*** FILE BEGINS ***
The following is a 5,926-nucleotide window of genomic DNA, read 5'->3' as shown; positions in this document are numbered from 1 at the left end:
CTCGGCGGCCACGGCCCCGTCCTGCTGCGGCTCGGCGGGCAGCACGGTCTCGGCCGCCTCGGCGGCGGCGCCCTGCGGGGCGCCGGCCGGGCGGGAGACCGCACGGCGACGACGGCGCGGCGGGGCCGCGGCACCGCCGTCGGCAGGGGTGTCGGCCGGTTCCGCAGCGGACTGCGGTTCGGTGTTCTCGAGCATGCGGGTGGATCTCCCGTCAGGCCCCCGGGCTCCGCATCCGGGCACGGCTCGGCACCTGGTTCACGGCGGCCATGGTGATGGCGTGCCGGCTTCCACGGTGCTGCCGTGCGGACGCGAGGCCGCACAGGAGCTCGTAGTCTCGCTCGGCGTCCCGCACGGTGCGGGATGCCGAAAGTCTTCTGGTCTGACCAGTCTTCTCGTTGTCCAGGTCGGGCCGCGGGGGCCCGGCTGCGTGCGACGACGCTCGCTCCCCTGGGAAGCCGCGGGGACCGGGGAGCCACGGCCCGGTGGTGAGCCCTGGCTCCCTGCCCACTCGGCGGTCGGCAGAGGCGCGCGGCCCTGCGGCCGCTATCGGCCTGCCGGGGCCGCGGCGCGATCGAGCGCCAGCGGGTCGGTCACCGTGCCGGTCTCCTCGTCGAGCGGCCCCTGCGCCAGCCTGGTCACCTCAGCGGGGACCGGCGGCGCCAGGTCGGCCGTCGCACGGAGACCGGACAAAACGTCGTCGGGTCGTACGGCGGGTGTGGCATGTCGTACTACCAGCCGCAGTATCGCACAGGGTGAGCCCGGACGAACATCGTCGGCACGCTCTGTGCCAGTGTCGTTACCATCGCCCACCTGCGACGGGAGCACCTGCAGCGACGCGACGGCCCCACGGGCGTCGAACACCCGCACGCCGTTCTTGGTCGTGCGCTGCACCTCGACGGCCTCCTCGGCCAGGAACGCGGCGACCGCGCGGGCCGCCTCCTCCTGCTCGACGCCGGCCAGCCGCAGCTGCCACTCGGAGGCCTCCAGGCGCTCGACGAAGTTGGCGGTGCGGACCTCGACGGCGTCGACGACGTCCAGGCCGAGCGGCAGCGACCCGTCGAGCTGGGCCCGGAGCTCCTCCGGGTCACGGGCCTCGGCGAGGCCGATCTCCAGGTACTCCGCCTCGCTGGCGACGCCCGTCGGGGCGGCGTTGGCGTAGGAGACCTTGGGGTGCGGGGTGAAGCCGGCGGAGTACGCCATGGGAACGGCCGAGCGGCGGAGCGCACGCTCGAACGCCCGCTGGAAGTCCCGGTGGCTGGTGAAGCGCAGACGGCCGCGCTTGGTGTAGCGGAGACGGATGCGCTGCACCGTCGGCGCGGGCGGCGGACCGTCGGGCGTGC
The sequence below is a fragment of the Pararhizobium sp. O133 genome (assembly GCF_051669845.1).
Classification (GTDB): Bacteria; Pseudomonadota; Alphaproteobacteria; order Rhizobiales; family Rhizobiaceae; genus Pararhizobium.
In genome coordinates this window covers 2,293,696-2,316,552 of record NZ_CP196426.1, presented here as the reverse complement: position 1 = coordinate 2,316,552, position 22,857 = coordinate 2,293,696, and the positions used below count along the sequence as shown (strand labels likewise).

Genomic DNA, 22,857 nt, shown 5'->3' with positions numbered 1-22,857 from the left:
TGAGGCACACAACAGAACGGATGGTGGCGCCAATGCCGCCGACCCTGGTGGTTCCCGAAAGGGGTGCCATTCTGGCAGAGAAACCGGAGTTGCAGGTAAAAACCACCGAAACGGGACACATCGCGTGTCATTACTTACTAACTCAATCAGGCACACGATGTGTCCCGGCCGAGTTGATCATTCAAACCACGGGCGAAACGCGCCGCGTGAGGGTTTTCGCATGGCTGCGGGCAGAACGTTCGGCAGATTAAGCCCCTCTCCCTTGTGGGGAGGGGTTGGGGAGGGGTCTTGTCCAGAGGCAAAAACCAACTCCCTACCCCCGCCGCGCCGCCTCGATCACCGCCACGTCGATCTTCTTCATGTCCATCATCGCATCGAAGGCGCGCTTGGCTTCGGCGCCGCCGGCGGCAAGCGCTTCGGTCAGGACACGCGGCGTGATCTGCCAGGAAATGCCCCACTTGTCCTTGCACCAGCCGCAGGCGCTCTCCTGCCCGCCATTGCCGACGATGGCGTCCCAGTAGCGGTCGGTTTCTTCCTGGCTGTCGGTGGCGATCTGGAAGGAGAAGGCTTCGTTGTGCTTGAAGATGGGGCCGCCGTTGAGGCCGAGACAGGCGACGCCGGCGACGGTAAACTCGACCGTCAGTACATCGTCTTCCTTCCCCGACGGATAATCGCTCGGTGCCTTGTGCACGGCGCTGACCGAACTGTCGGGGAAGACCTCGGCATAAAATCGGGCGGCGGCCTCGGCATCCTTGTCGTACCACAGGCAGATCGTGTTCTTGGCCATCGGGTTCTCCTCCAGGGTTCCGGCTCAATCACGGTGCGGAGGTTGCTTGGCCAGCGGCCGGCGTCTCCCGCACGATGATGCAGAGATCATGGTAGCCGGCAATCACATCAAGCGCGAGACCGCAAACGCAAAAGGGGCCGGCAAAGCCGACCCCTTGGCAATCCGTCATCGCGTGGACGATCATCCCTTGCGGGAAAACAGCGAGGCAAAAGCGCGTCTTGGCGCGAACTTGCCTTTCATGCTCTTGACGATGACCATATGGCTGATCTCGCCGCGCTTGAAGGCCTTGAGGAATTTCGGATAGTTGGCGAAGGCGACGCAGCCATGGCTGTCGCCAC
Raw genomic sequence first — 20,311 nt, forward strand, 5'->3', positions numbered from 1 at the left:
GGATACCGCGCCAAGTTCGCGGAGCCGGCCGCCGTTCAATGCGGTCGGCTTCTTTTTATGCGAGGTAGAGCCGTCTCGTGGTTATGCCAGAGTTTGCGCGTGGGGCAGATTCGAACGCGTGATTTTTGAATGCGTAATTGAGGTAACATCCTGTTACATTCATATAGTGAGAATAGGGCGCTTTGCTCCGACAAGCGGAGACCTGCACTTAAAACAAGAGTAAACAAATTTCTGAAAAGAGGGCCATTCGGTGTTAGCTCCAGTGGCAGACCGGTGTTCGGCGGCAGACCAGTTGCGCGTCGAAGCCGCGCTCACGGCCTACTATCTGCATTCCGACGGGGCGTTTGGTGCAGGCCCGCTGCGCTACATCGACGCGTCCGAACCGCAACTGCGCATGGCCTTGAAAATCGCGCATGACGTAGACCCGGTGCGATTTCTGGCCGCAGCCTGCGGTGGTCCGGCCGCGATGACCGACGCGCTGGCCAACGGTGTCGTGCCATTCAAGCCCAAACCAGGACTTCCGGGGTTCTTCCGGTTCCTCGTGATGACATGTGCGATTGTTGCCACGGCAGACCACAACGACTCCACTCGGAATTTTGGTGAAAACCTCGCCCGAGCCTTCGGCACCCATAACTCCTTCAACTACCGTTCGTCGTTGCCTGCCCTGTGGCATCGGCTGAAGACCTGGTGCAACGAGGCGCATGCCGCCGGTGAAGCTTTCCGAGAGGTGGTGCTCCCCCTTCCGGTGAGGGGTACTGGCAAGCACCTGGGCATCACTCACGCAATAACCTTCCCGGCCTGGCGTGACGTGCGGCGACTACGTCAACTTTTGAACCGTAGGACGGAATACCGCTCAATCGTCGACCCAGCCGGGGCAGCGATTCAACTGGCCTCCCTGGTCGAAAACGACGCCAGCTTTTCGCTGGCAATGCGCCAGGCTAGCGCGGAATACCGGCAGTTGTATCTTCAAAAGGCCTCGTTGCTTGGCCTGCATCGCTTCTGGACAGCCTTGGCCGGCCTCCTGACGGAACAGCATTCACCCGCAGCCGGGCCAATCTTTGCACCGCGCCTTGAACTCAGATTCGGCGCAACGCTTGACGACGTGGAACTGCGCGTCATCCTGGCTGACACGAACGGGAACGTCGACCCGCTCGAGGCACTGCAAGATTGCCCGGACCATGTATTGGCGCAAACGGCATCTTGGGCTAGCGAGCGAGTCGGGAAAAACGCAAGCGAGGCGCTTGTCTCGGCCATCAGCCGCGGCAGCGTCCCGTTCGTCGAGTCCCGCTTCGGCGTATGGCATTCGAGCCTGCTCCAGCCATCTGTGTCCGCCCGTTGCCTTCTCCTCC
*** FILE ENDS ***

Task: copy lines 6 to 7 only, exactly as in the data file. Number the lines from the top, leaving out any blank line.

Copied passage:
Genomic DNA, 22,857 nt, shown 5'->3' with positions numbered 1-22,857 from the left:
TGAGGCACACAACAGAACGGATGGTGGCGCCAATGCCGCCGACCCTGGTGGTTCCCGAAAGGGGTGCCATTCTGGCAGAGAAACCGGAGTTGCAGGTAAAAACCACCGAAACGGGACACATCGCGTGTCATTACTTACTAACTCAATCAGGCACACGATGTGTCCCGGCCGAGTTGATCATTCAAACCACGGGCGAAACGCGCCGCGTGAGGGTTTTCGCATGGCTGCGGGCAGAACGTTCGGCAGATTAAGCCCCTCTCCCTTGTGGGGAGGGGTTGGGGAGGGGTCTTGTCCAGAGGCAAAAACCAACTCCCTACCCCCGCCGCGCCGCCTCGATCACCGCCACGTCGATCTTCTTCATGTCCATCATCGCATCGAAGGCGCGCTTGGCTTCGGCGCCGCCGGCGGCAAGCGCTTCGGTCAGGACACGCGGCGTGATCTGCCAGGAAATGCCCCACTTGTCCTTGCACCAGCCGCAGGCGCTCTCCTGCCCGCCATTGCCGACGATGGCGTCCCAGTAGCGGTCGGTTTCTTCCTGGCTGTCGGTGGCGATCTGGAAGGAGAAGGCTTCGTTGTGCTTGAAGATGGGGCCGCCGTTGAGGCCGAGACAGGCGACGCCGGCGACGGTAAACTCGACCGTCAGTACATCGTCTTCCTTCCCCGACGGATAATCGCTCGGTGCCTTGTGCACGGCGCTGACCGAACTGTCGGGGAAGACCTCGGCATAAAATCGGGCGGCGGCCTCGGCATCCTTGTCGTACCACAGGCAGATCGTGTTCTTGGCCATCGGGTTCTCCTCCAGGGTTCCGGCTCAATCACGGTGCGGAGGTTGCTTGGCCAGCGGCCGGCGTCTCCCGCACGATGATGCAGAGATCATGGTAGCCGGCAATCACATCAAGCGCGAGACCGCAAACGCAAAAGGGGCCGGCAAAGCCGACCCCTTGGCAATCCGTCATCGCGTGGACGATCATCCCTTGCGGGAAAACAGCGAGGCAAAAGCGCGTCTTGGCGCGAACTTGCCTTTCATGCTCTTGACGATGACCATATGGCTGATCTCGCCGCGCTTGAAGGCCTTGAGGAATTTCGGATAGTTGGCGAAGGCGACGCAGCCATGGCTGTCGCCAC